Today, like many other days, an analyst asked me – as we were one of the pioneers of bots as a concept – if Virtual Agents will be the next big thing in customer experience. Good question …
Synthetix were creating virtual agents for companies like the BBC, Vauxhall, and Ford, comparable to Siri, Cortana and Google Now, before they became the norm. It’s true, our Jabberwocky NLP technology has answered millions of customer questions by making sense of naturally (and sometimes, badly) worded questions.
Funny, we were asked the same questions back in 2001 about the rise of the bots, the customer service super-agents that could respond to customer queries in an intelligent manner, 24/7, that wouldn’t get ill or go on holiday. Does this sound a little sci-fi yet?
Terminator of jobs?
Self-service has become the long-term solution to meeting customer expectations. In a global report, ‘The Self-service Economy’, 70% of consumers expect a self-service option for handling commercial questions and complaints. And millennials especially expect companies to keep improving their levels of service, expecting everything to be just a click away - their social relationships, their retail relationships, even their banking and insurance relationships.
A semblance of personal service, NLP artificial intelligence combined with a graphical representation, should be an additional contact channel, not a replacement for human interaction. Virtual Agents should raise the online customer service effort bar, offering customers who wish to self-serve answers, in an engaging, appropriate, and conversational automated interaction.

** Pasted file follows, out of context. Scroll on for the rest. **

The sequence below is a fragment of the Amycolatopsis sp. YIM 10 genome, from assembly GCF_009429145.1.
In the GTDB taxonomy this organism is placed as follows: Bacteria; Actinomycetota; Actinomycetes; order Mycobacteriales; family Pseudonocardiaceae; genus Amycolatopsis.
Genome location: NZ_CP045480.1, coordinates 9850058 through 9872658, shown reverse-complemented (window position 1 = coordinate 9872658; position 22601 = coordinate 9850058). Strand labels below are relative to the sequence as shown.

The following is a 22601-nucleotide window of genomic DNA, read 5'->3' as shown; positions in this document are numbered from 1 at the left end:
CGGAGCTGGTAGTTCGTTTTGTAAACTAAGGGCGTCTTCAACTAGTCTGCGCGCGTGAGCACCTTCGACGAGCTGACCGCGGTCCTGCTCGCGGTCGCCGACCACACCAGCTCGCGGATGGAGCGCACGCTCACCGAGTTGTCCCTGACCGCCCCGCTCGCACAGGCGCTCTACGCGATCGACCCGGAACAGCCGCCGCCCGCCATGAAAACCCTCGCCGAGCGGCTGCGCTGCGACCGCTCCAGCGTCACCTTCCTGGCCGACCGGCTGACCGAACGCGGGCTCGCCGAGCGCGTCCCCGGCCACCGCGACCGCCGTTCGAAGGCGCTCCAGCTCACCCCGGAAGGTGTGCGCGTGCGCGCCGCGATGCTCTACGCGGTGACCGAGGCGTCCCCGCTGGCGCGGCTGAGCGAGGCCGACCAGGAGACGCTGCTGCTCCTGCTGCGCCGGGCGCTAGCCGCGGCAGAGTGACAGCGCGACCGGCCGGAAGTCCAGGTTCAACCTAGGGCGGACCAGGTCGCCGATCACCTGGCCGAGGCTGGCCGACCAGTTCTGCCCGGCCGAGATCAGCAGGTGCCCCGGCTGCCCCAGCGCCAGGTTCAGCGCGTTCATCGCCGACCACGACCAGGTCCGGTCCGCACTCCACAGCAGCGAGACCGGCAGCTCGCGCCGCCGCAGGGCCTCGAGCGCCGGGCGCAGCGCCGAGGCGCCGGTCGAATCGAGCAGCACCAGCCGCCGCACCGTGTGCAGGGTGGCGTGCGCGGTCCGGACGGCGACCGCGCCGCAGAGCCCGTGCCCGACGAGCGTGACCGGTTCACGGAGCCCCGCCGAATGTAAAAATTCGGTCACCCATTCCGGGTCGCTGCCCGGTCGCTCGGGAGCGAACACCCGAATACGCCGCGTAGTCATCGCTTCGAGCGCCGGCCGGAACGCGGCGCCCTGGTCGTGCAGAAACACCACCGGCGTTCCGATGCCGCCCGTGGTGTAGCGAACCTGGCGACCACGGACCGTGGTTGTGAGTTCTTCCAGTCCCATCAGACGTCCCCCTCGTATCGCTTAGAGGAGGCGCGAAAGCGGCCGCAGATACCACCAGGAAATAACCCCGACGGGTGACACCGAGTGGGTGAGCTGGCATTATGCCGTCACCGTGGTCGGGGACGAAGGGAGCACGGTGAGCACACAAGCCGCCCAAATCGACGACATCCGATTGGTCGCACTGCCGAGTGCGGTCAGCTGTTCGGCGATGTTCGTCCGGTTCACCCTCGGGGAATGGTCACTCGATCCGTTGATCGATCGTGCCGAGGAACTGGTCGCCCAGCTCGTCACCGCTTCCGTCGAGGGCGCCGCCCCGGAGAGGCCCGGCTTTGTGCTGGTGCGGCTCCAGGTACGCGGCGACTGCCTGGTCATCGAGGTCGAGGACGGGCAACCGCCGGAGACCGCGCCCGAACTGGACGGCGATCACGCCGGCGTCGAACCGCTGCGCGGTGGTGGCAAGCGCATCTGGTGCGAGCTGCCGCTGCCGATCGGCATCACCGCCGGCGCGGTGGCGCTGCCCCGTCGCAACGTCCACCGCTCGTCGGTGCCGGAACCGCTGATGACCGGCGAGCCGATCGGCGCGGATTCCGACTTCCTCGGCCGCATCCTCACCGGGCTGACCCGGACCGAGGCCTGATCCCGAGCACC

Just think about the things we can have Virtual Agents do. They can exercise predictive skills, knowing the intent of your question, and therefore can predict the next. They could answer multiple questions, without getting annoyed, tired, and even with a sprinkle of humour. However, as socialising is part of our human DNA, careful consideration should be given when choosing how they should interact with your customer audience.
Intelligence levels of Virtual Agents are core to delivering efficient customer support. Virtual Agents are not meant to be virtual Agony Aunts. Care should be taken to not encourage deep social conversations, as this might have embarrassing results as Microsoft discovered earlier this year.
Employee of the year
Self-service is a powerful tool, allowing customers to find answers fast. Virtual Agents has certainly made headlines with IBM Watson the latest newsworthy assistant.
Virtual Agents however, do not preclude the need for a personal solution: if self-service falls short, personal contact as a safety net is an absolute necessity. A Virtual Assistant should be ‘intelligent enough to trigger a human intervention, recognising that it’s not assisting a customer based on the nature and intent of a query.
Back to the future
We’ve been doing this a long time.
Virtual Agents or bots, if deployed in the right manner, can reduce support costs, encourage self-service, increase customer loyalty, and serve as a branding/marketing tool. And Virtual Agents are not going away soon.
We believe this kind of self-service technology can enhance the customer experience. They can recognise the basic intent of the question and emulate human intelligence, making them capable of taking on a wide variety of tasks including to ‘decide’ to escalate, fulfil a request, or answer a question.
Why not download our whitepaper about Artificial Intelligence and discover some of the misconceptions about AI, its current state or read more about Virtual Agents in our book ‘Multi-channel Online Customer Service for Dummies’